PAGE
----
Profile: SaunJuhi Verma

Assistant Professor


Dr. Verma is an Assistant Professor of Labor Studies and Employment Relations in the School of Management and Labor Relations at Rutgers, the State University of New Jersey. Her program of research is driven by questions about how socio-legal norms, such as immigration and social policies in tandem with economic processes inform the valuation of labor. She uses ethnographic and archival methods to conduct process-centered studies that seek to identify hidden mechanisms that frame labor market inequality.

Her book manuscript, Black Gold, Brown Labor: Selling Migrants in Global Recruitment Markets, is the first to identify how multi-country business partnerships in the regulated economy perpetuate international migration and restructure the valuation of migrant workers within global labor markets. The novel and compelling book offers in-roads for innovations to both theory and methods by evaluating a labor recruitment chain that links the U.S. oil industry to the gulf economies of the Middle East and finally to the expansive labor brokerage industry in India. Her theoretical framework of “industry-driven migration,” outlines how the interests of geographically dispersed and divergent stakeholders, such as U.S. employers, Indian labor brokers, and Indian government officials, coalesce to form a socio-legal infrastructure of duplicitous recruitment practices and diffused accountability for migrant rights. 

The book is a product of innovations in ethnographic and mixed methods. Over the course of a two-year multi-site ethnography, she conducted a study of the U.S. oil industry in which an international recruitment chain was pieced together by interviewing one set of stakeholders at a time. These included Indian low wage guest workers located in various cities across Louisiana, Mississippi, and Texas, continuing with respective employers and executives in Houston, Texas, and concluded with labor brokers and prominent bureaucrats located in New Delhi, India. Her book manuscript, informed by the unique data set, aims to shift the focus of migration/immigration scholars to study labor market inequality as an interdependent system of stakeholders with converging socio-legal interests.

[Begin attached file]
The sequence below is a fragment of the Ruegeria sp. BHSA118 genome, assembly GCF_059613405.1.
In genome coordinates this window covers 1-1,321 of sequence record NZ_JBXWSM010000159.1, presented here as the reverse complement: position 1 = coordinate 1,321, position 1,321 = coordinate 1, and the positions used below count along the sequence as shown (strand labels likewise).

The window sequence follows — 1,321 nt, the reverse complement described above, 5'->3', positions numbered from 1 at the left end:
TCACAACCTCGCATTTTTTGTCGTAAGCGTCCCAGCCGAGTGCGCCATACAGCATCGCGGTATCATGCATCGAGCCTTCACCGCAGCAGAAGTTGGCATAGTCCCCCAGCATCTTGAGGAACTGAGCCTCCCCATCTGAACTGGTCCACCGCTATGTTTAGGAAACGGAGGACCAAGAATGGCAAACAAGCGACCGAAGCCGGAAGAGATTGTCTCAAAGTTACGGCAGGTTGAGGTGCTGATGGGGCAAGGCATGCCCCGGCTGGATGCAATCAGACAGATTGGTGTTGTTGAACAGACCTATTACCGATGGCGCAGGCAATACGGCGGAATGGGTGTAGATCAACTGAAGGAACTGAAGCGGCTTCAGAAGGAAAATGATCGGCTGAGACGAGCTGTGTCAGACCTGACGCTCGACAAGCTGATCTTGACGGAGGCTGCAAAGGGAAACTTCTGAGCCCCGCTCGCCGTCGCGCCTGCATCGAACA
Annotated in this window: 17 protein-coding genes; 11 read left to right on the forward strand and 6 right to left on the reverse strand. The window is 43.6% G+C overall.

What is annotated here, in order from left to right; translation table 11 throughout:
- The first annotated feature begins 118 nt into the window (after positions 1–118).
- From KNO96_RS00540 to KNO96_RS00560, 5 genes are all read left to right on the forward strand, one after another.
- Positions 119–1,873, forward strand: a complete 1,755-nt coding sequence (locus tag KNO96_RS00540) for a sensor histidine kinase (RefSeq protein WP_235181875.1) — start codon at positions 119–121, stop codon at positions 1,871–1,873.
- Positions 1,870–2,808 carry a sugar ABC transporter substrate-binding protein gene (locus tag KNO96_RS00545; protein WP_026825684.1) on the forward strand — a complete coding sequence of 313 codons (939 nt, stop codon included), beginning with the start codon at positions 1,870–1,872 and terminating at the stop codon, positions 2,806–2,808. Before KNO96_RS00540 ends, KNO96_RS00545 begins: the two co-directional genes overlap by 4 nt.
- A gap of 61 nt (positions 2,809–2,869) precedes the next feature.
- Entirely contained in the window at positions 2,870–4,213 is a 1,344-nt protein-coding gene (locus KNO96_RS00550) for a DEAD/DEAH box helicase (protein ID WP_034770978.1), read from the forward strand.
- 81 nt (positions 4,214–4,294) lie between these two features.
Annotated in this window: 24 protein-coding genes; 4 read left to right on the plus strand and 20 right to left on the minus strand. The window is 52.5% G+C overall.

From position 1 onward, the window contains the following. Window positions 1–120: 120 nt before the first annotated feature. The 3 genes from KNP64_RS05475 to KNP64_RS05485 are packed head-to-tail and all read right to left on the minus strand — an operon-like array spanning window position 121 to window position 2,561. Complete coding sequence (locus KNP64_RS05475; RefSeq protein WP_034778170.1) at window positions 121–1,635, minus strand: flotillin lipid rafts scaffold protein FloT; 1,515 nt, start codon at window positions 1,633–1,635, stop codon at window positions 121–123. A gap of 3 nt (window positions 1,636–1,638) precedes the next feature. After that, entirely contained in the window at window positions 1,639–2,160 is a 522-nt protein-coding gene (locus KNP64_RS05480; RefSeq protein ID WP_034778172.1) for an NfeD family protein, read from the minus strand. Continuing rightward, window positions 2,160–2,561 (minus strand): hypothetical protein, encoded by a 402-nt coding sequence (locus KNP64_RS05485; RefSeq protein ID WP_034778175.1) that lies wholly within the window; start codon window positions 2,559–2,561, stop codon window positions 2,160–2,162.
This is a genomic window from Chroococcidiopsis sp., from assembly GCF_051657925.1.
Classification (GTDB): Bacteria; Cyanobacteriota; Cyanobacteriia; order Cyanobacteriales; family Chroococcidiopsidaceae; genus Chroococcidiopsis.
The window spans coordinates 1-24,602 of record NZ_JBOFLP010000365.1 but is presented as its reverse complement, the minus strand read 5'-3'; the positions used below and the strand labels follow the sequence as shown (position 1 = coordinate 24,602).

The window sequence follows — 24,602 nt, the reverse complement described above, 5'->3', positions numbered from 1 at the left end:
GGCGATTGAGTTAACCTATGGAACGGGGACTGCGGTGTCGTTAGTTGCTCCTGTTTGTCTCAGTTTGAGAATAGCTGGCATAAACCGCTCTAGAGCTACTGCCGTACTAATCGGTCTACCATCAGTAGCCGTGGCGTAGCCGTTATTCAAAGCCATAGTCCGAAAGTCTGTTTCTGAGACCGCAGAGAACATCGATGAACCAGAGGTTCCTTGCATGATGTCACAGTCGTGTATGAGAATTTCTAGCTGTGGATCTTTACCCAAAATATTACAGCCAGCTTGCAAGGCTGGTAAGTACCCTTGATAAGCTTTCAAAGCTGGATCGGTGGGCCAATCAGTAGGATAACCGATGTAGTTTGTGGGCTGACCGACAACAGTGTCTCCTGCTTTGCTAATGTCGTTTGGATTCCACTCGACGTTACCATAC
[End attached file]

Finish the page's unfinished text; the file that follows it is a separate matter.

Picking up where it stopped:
Her research record has centered upon evaluations of policy outcomes, such as the impact of labor and immigration laws. For her second book project, supported by the Fulbright Nehru Award, she shifts gears by evaluating policy design. In recent events, the Indian government has proposed an ambitious program to overhaul its welfare efforts by creating individualized biometric identifiers (IDs) for every one of its citizens – over one billion people. This historic moment within one of the world’s largest democracies will serve as a unique study for evaluating contemporary attempts of modernization in state structure. The project offers invaluable insight into how governmental objectives are established and the migration management strategies within sending countries. Specifically, she uses a mixed method study to examine the activities and decision-making of bureaucrats for introducing biometric IDs to regulate India’s growing global migrant population.

Book Manuscript:

Black Gold, Brown Labor: Selling Migrants in Global Recruitment Markets

Curriculum Vitae

  • Education

    Ph.D. University of Chicago

  • Publications

    • Verma, SaunJuhi. “Trade in Migrant Labor: Inter-Organizational Ties and Employer Recruitment During an Economic Downturn” (Under review)
    • Verma, SaunJuhi. “Manipulating the Weaker Sex Schema: Subversive Gendered Action in Bangalore’s Labor Protests” (Under review)
    • SaunJuhi Verma. “Labour Policy and Global Indian Diaspora” Book chapter in Routledge Handbook of the Indian Diaspora. Ed. Radha S. Hegde and Ajaya Sahoo. (forthcoming)
    • Jessi Straub, SaunJuhi Verma, Whitney Welsh, and Linda M. Burton. “Life, Death, and Resurrections: The Culture of Poverty Perspective” Book chapter in Oxford Handbook of Poverty and Society. (forthcoming)
    • Verma, SaunJuhi. Book Review of Vivek Bald. Bengali Harlem and the Lost Histories of South Asian America. Association of Black Sociologists Journal. April 2014
    • Verma, SaunJuhi. Book Review of Reena Patel. Working the Night Shift: Women in India’s Call Center Industry. American Journal of Sociology. No.5 March 2011
    • Verma, SaunJuhi. “New Orleans and the Storm of Katrina: Issues of Trust and Terrain” Book Review of J. Horne and P. Steinberg, R. Shields. Breach of Faith and What is a City?. The Griot: Newsletter of the Association of Black Sociologists. September 2009
    • Verma, SaunJuhi. “Participatory Development: Rhetoric or Reality?” Association for Women in Development, Resource Net 2004 Issue No.194
    • Verma, SaunJuhi. “Gender Mainstreaming and Other Unrealized Development Initiatives” Women’s Rights and Economic Change, 2004 Issue No.3
  • Expertise

    - Immigration/Migration, Economic Sociology, Law & Society, Work & Gender, Race

  • 848-932-4479
  • School of Management and Labor Relations
    Rutgers University
    Labor Education Center
    50 Labor Center Way
    New Brunswick, NJ 08903